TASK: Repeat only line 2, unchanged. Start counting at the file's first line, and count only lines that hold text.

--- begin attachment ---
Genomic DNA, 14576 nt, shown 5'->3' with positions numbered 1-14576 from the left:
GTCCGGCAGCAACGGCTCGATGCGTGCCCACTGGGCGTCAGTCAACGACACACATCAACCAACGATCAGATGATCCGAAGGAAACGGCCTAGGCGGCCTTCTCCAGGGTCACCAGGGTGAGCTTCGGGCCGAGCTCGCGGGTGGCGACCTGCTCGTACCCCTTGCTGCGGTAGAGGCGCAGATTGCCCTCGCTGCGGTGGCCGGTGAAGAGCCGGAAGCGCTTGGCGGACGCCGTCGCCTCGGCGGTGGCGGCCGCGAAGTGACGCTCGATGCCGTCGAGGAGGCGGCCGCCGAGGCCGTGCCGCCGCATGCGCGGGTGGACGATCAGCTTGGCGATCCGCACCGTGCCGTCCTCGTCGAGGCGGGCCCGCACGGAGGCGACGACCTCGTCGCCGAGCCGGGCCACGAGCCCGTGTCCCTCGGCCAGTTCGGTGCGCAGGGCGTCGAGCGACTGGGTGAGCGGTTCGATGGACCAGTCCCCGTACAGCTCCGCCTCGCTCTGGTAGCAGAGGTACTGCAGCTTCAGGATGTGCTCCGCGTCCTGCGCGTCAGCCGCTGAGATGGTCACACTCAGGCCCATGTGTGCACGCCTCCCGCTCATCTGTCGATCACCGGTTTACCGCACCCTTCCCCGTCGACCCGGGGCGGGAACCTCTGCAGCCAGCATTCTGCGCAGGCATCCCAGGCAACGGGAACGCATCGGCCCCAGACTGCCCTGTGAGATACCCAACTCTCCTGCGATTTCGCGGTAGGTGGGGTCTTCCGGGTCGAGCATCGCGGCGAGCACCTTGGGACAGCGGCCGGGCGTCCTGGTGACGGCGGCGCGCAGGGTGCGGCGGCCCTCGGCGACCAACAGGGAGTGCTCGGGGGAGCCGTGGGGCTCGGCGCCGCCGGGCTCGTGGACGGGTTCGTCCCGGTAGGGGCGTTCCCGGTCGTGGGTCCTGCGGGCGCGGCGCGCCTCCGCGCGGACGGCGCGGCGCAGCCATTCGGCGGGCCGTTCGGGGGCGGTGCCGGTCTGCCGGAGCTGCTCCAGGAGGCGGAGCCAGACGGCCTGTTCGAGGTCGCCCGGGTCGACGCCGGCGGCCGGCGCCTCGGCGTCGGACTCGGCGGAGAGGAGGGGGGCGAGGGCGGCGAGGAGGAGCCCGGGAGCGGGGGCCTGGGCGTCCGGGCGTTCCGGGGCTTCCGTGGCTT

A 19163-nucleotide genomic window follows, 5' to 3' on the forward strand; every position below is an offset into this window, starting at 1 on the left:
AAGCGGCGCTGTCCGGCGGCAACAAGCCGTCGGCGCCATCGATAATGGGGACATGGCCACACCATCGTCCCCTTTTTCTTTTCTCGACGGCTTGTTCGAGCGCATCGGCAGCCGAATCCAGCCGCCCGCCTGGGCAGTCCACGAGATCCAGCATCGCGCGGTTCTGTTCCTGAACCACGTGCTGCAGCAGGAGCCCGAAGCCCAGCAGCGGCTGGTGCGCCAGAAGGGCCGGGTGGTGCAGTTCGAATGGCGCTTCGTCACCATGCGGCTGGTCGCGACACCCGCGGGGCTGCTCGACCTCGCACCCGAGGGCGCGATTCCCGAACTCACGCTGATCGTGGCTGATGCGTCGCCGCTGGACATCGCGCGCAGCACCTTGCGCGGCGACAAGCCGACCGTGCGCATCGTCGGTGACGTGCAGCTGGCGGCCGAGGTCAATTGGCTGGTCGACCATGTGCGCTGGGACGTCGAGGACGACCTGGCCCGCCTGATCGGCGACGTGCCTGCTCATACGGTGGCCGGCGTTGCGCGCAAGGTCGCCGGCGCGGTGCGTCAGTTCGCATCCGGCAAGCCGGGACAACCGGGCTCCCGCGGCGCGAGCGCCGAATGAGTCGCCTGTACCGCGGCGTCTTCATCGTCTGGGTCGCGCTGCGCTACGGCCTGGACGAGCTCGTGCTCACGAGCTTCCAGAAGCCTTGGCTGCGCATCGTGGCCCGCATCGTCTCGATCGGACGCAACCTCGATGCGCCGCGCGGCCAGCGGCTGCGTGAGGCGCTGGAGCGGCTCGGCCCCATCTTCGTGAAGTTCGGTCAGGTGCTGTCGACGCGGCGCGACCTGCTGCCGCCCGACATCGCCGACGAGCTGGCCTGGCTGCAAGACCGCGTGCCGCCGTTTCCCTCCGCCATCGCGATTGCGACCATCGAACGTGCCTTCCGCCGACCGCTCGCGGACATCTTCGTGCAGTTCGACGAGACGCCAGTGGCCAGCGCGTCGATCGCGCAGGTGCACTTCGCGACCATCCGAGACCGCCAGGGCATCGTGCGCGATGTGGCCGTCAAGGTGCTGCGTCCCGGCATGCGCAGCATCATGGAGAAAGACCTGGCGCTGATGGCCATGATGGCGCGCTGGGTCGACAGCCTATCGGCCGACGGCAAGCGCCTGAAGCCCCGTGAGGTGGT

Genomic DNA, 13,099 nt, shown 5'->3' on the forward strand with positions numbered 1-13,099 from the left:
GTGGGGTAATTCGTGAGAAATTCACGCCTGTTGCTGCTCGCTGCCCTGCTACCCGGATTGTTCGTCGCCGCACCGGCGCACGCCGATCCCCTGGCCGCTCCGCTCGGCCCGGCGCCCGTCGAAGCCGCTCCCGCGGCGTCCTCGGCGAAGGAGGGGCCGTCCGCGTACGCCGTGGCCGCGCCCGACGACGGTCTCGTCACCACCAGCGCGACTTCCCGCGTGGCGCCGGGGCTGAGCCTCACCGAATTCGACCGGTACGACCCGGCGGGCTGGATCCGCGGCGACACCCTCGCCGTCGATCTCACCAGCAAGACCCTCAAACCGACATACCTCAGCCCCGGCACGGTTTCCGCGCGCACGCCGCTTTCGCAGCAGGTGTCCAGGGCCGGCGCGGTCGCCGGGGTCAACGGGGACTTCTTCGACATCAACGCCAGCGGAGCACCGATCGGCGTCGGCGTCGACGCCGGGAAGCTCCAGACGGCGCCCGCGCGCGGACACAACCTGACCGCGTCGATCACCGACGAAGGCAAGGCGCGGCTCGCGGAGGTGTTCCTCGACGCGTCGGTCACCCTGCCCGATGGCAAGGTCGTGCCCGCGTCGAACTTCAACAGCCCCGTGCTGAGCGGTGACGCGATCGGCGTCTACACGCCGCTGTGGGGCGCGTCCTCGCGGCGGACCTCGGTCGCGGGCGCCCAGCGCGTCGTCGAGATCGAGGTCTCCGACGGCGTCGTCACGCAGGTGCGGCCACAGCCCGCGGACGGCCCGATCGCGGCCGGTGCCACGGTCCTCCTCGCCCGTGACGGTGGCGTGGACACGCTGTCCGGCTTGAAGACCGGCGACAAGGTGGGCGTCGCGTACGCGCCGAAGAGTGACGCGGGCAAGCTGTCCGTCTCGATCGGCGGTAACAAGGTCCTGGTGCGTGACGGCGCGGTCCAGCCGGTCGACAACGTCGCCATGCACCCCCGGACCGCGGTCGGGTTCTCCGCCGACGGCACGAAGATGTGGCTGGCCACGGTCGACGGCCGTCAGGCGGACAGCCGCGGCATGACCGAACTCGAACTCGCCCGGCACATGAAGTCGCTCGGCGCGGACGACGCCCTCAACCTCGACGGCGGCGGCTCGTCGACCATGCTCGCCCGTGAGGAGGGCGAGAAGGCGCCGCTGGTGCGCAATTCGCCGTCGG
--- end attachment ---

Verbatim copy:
GTCCGGCAGCAACGGCTCGATGCGTGCCCACTGGGCGTCAGTCAACGACACACATCAACCAACGATCAGATGATCCGAAGGAAACGGCCTAGGCGGCCTTCTCCAGGGTCACCAGGGTGAGCTTCGGGCCGAGCTCGCGGGTGGCGACCTGCTCGTACCCCTTGCTGCGGTAGAGGCGCAGATTGCCCTCGCTGCGGTGGCCGGTGAAGAGCCGGAAGCGCTTGGCGGACGCCGTCGCCTCGGCGGTGGCGGCCGCGAAGTGACGCTCGATGCCGTCGAGGAGGCGGCCGCCGAGGCCGTGCCGCCGCATGCGCGGGTGGACGATCAGCTTGGCGATCCGCACCGTGCCGTCCTCGTCGAGGCGGGCCCGCACGGAGGCGACGACCTCGTCGCCGAGCCGGGCCACGAGCCCGTGTCCCTCGGCCAGTTCGGTGCGCAGGGCGTCGAGCGACTGGGTGAGCGGTTCGATGGACCAGTCCCCGTACAGCTCCGCCTCGCTCTGGTAGCAGAGGTACTGCAGCTTCAGGATGTGCTCCGCGTCCTGCGCGTCAGCCGCTGAGATGGTCACACTCAGGCCCATGTGTGCACGCCTCCCGCTCATCTGTCGATCACCGGTTTACCGCACCCTTCCCCGTCGACCCGGGGCGGGAACCTCTGCAGCCAGCATTCTGCGCAGGCATCCCAGGCAACGGGAACGCATCGGCCCCAGACTGCCCTGTGAGATACCCAACTCTCCTGCGATTTCGCGGTAGGTGGGGTCTTCCGGGTCGAGCATCGCGGCGAGCACCTTGGGACAGCGGCCGGGCGTCCTGGTGACGGCGGCGCGCAGGGTGCGGCGGCCCTCGGCGACCAACAGGGAGTGCTCGGGGGAGCCGTGGGGCTCGGCGCCGCCGGGCTCGTGGACGGGTTCGTCCCGGTAGGGGCGTTCCCGGTCGTGGGTCCTGCGGGCGCGGCGCGCCTCCGCGCGGACGGCGCGGCGCAGCCATTCGGCGGGCCGTTCGGGGGCGGTGCCGGTCTGCCGGAGCTGCTCCAGGAGGCGGAGCCAGACGGCCTGTTCGAGGTCGCCCGGGTCGACGCCGGCGGCCGGCGCCTCGGCGTCGGACTCGGCGGAGAGGAGGGGGGCGAGGGCGGCGAGGAGGAGCCCGGGAGCGGGGGCCTGGGCGTCCGGGCGTTCCGGGGCTTCCGTGGCTT